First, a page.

Astrid Caldas

Climate scientist

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Astrid Caldas is a climate scientist with the Climate & Energy program at the Union of Concerned Scientists. Her research focuses on climate change adaptation with practical policy implications for ecosystems, the economy, and society. See Astrid's full bio.

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Highlights, Firsts and Worsts of Hurricane Season 2019 and the Future of Hurricanes

Hurricane season ended on November 30, but not before Hurricane Dorian had decimated the Bahamas, taking lives and setting their infrastructure and economy back, potentially for years. On U.S. soil, Hurricane Barry and Tropical Storm Imelda had flooded Texas and the Carolinas, leaving billions in damage.

All told, Hurricane Season 2019 storms were stronger, more rapidly intensifying, slower-moving, and dumped a lot of rain. And this trend may continue if no action is taken to combat climate change. Read more >

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NOAA
NOAA
Kerry Emanuel, MIT
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Photo: Alexander Gerst/Flickr

Hurricane Season 2019: Global Warming, Forecasts, and Probabilities

According to NASA, 2018 was the 4th warmest year in a continued warming trend since record keeping began in the 1880’s, with temperatures 1.5 degrees Fahrenheit (0.83 degrees Celsius) warmer than the 1951 to 1980 mean. And with it, a string of five consecutive years have been recorded as the five warmest on record. Is climate change having an effect on hurricane season, or on hurricanes themselves? Hurricane season starts on June 1st. Let’s take a look at the latest forecasts and science. Read more >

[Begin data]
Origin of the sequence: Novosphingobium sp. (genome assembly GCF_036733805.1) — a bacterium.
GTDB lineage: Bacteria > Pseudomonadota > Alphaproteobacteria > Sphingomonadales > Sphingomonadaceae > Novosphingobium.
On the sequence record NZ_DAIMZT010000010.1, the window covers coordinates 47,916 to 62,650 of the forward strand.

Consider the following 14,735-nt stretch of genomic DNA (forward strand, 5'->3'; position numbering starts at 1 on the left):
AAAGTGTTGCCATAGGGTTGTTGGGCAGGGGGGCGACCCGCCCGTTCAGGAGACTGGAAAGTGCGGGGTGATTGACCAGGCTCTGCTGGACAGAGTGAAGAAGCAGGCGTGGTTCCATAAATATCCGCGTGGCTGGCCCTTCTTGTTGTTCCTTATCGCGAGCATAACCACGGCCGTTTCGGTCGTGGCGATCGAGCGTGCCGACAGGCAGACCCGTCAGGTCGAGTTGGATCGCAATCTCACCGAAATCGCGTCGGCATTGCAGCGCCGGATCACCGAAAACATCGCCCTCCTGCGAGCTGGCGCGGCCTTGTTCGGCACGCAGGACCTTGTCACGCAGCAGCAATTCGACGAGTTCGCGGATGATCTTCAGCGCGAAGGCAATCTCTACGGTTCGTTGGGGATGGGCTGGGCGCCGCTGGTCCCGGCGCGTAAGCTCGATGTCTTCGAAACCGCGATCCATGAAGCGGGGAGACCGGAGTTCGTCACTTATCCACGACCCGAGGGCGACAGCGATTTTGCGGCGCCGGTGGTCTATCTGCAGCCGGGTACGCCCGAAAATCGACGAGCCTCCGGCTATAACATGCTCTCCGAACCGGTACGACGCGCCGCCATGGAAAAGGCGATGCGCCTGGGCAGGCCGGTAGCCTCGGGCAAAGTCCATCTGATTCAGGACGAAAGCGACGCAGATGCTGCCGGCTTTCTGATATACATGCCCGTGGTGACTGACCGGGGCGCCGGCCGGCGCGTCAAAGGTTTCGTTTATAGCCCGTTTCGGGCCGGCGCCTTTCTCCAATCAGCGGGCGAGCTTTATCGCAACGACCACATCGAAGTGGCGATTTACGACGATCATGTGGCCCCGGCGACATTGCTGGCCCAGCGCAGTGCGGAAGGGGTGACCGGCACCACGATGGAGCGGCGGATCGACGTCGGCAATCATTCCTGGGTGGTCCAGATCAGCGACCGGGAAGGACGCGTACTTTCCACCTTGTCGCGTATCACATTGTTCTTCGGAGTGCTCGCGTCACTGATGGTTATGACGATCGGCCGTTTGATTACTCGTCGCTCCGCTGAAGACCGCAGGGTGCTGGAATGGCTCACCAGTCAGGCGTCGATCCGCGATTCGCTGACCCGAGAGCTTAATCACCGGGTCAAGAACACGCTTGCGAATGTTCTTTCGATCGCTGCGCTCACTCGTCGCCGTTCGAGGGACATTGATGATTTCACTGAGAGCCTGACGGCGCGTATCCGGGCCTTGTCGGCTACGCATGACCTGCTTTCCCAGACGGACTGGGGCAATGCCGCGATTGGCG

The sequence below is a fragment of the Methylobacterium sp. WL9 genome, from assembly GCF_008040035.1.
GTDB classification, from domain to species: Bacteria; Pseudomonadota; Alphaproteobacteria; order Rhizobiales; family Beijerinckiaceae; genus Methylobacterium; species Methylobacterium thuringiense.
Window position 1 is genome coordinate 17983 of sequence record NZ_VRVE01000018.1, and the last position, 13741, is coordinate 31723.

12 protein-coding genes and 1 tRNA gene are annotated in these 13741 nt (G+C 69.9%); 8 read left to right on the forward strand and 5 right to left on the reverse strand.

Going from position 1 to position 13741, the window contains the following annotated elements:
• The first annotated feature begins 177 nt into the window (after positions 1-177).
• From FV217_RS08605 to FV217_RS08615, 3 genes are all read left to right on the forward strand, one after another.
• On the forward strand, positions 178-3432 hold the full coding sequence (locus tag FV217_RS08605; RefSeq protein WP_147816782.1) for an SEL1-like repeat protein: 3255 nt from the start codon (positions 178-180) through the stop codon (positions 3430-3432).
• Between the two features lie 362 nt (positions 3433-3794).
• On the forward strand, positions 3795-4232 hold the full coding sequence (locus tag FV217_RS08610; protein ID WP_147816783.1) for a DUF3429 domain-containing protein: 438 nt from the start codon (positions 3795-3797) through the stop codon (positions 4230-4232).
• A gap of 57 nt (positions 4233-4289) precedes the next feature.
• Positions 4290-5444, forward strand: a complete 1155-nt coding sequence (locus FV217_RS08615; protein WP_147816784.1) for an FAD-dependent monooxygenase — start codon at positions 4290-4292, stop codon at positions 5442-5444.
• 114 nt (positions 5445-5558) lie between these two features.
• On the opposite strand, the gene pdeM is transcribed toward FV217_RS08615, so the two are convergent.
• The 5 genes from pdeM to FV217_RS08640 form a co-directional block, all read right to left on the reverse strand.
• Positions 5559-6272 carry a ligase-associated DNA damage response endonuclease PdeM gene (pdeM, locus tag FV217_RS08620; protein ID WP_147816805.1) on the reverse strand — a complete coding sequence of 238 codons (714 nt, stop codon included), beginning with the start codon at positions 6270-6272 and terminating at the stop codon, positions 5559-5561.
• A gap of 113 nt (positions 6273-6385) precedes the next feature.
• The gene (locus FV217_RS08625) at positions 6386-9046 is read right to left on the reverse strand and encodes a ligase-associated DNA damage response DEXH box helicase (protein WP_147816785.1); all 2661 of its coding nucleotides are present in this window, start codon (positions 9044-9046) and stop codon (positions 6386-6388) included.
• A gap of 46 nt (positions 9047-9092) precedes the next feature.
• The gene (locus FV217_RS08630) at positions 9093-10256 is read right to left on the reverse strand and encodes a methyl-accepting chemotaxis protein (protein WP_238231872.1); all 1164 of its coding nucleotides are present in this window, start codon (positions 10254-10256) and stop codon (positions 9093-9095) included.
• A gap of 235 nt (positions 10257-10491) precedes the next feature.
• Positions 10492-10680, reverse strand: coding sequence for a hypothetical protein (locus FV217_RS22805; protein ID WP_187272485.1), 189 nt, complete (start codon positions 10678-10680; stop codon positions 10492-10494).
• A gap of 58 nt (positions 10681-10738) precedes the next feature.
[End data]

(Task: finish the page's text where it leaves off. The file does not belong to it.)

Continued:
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North Carolina Army National Guardsmen and local emergency services assist with evacuation efforts in Fayetteville, N.C., Oct. 08, 2016. Heavy rains caused by Hurricane Matthew led to flooding as high as five feet in some areas.

What a Difference 0.5°C Makes! Or, How a Seemingly Small Amount of Global Warming can Lead to a lot More Rain

The soon-to-be released Intergovernmental Panel on Climate Change (IPCC) Special Report on Global Warming of 1.5°C (IPCC 1.5) assesses, among other things, the impacts that could be avoided if global warming is kept to 1.5°C instead of 2°C, and the ways we can limit some of the worst impacts of climate change and adapt to the ones that are unavoidable. Let us pause and think for a moment about this business of 1.5°C and 2°C, because 0.5°C just seems like such a small difference. Why so much discussion about this seemingly small difference in global temperature? Read more >

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Three hurricanes forming in the Atlantic in 2017. Photo: NASA Earth Observatory

Hurricane Season 2018 Begins: Will it be Different From Last Year’s?

Hurricane season starts Friday June 1st. I compare this year’s hurricane forecast to last year’s. Here’s how 2018 may be different. Read more >

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Dear EPA Staff, We Fixed Your Climate Change Talking Points for You

The Environmental Protection Agency (EPA) has sent a memo with “talking points” regarding climate change science and adaptation. They make some plainly inaccurate claims. So I made some edits in the interest of scientific clarity, and to make the guidance more useful for the states, cities, and tribes that the EPA is supposed to serve. Read more >

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